So, come SHOT Show 2013, I met with Glock Representative Dave Larson, who let me see and shoot the G30S for Guns America on media day.  Initially, I was not all that excited, I already owned a Glock 30SF and was skeptical that the 30S was all that different.  I wondered if the lighter slide would make recoil unpleasant, or if it would make finding holsters difficult.

        The first time behind the trigger of the Glock 30S showed me that I was definitely wrong on the first count.  Recoil was more than manageable, and accuracy was outstanding for such a small .45.  I soon found I was very wrong on count two as well.  All my holsters for my Glock 19 fit the 30S perfectly.

        What really sets this gun apart, is that Glock took their compact .45 that was pretty thick and put it into a 9mm/.40 sized envelope, while still giving you 10+1 rounds of .45 ACP capacity.  While the frame is somewhat thicker, it is still easy to get a grip on.  To be clear though, this is definitely not a subcompact like the Glock 27 or 26, but it carries smaller than a mid size Glock.  If you can find the 9-round flush fit magazines the 30S becomes exceptionally compact with a total of 10 rounds. (Glock has discontinued this item, but there are plenty out there still – you just have to look.

        The size difference between the 30S and the 30 is mostly in width and weight.  The width difference is 1/8 an inch thinner, which doesn’t sound like a lot. That being said, it’s amazing how important each fraction you shave off can be.  Thickness makes a big deal on a CCW weapon; it just conceals better on your side.  The Glock 30S weighs in at least 3 ounces lighter fully loaded than the G30 standard or SF version.  Again, weight counts as well when it comes to the comfort of carrying.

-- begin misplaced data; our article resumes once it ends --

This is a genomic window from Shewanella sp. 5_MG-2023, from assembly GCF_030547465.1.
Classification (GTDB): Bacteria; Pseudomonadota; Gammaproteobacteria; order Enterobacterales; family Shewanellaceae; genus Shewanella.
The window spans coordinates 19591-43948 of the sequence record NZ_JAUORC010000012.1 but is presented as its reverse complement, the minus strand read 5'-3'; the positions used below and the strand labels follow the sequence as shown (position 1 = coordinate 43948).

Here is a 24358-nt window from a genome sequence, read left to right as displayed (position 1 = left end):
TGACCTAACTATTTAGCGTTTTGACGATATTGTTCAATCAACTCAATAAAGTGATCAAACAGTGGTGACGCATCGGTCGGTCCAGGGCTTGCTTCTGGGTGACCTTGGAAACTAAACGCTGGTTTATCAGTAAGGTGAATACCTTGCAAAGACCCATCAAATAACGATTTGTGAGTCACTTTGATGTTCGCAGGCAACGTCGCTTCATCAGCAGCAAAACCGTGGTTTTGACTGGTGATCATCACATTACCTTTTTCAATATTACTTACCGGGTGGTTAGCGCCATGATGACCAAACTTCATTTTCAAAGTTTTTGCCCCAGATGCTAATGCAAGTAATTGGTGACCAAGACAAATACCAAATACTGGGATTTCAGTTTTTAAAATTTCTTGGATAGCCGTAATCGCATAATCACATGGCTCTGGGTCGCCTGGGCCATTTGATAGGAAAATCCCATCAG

Well, if anyone has read my columns, they know I love my Glocks.  In the recent downturn, many of mine fell victim to the economy, but I soon found myself with enough funds to purchase a G30S.  I then learned that wanting the 30S and finding one are two very different things.  Gone are the days of just walking to a local gun store and finding the very Glock you want (or most guns for that matter).  The gun purchase madness brought on by politicians beating the gun control drum made a very huge dent in the supply of new firearms.  Guns fly off the shelves faster than stores can order them.  Today it is often the case you need to find one you want, order it, then be prepared to wait.

        I searched high and low for a G30S, and was told that waits ranged from 3-6 months.  The Glock 30S was even more rare, as it’s a new model, and are not out readily in the market.  (Glock builds guns in waves, so you may have to wait until the next batch of your pistol is made.)  Finally, I got lucky and found a local gun store who had one.

        The Glock 30S comes with the usual dual 10-round magazines.  The frame for all current G30S pistols use the Third Generation “SF” or short frame version. (Supposedly the Gen 4 version is coming.)  Mine was also supplied with the Glock factory night sights.  My best bet is that they use Meprolights made for Glock, as that what they look like, but I could be wrong.  The sights were very bright in low/dark light, with excellent white outlines for daylight so they were easy to pickup either way.  The frame also has a rail for a light or laser, but I really can’t see using one for this gun.  This pistol is for concealment.